Carl Nabozny, a college Multi-media Coordinator and instructor of courses including The Horror Genre, has shared one of his lesson plans with us for Blogtober. Looking to chat the hours away with the aid of quotes from horror greats, pre-written discussion questions, and notated research? We’ve got you. We’ve also got photos of Carl’s library displays promoting the course each October…ghoulishly great.
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The Halloween-inspired display at the #cgcclibrary this month is creepily awesome, and also ties into a film course taught by instructor Carl Nabozny. Can you spot the famous scene being played out on the black and white tv? #cogreene #halloween #horror #horrormovies #display #skeleton #blogtoberfest
The Cabinet of Dr. Caligari (1920), Nosferatu, (1922)), Psycho (1960), Night of the Living Dead (1968), It (1990/2017/2019) all of these films fall under the umbrella of the Horror Genre. “The monster often plugs into our shared sense of the archetypes, and in horror films we often indulge our nostalgia for myth and magic.” (Grant, p.328, 2005). Edgar Allan Poe’s(1809 -1849) fingerprint is left on the horror genre. Many of Poe’s methods for murder are reoccurring themes in horror movies.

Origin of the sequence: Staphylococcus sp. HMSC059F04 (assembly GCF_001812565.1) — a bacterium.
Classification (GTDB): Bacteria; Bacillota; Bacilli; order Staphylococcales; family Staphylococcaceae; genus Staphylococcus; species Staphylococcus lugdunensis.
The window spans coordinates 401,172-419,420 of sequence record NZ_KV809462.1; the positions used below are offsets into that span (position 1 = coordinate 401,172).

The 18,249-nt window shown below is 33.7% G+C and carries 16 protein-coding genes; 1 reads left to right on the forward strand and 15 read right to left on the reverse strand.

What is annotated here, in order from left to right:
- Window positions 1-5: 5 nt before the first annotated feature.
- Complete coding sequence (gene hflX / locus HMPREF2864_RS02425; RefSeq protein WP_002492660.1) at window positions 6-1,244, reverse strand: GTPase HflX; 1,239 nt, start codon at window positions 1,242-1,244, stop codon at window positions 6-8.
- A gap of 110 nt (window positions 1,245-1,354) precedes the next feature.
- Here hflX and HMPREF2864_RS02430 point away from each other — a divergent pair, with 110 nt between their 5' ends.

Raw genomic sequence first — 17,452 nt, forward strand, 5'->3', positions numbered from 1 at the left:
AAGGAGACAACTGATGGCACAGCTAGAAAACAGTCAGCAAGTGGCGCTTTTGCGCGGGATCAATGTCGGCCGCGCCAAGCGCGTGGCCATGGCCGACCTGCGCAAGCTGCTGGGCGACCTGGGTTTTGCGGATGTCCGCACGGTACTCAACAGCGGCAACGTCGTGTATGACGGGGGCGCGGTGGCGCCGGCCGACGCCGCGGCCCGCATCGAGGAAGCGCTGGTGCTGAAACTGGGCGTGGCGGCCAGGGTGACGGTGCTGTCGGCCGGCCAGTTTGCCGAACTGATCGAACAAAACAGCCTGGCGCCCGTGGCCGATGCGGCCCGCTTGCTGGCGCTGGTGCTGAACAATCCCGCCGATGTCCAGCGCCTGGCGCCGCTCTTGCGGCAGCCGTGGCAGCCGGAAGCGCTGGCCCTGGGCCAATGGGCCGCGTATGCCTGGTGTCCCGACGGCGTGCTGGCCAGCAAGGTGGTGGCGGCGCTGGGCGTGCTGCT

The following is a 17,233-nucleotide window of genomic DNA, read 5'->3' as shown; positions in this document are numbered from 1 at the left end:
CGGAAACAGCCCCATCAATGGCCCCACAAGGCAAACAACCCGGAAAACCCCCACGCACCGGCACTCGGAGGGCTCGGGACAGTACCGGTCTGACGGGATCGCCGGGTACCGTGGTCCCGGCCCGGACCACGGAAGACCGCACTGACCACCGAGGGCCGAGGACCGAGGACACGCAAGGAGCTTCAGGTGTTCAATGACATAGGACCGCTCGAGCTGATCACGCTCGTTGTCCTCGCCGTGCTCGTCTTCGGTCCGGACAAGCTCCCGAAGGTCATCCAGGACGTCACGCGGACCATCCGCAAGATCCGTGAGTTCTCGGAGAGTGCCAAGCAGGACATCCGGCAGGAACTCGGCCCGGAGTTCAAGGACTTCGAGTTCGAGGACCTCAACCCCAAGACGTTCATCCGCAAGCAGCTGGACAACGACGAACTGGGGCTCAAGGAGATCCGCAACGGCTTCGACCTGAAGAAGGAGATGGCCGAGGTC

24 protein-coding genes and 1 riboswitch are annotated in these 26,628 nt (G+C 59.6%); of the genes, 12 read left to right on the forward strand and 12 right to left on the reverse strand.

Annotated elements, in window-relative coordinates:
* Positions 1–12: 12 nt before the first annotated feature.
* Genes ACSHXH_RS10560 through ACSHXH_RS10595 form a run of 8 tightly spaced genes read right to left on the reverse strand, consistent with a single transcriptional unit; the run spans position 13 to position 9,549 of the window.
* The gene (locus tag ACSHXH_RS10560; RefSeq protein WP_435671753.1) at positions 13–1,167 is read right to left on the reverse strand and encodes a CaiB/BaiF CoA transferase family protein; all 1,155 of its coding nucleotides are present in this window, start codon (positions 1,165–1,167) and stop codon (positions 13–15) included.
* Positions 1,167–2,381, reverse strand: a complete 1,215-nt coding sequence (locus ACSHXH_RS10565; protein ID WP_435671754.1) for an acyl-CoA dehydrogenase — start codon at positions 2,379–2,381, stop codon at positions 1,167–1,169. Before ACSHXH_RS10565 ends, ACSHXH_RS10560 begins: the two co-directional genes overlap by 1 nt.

Sergei Eisenstein (1898 -1948) reminds us, “Every motion picture affects heads and hearts, but as a rule motion pictures are not produced especially for heads and hearts.”
Questions to consider:
- Why do we want to see so many similar examples of particular genre conventions in films? (ex: Cowboys wearing hats and riding horses)
- Are some people drawn to certain genres because of an individual search for meaning?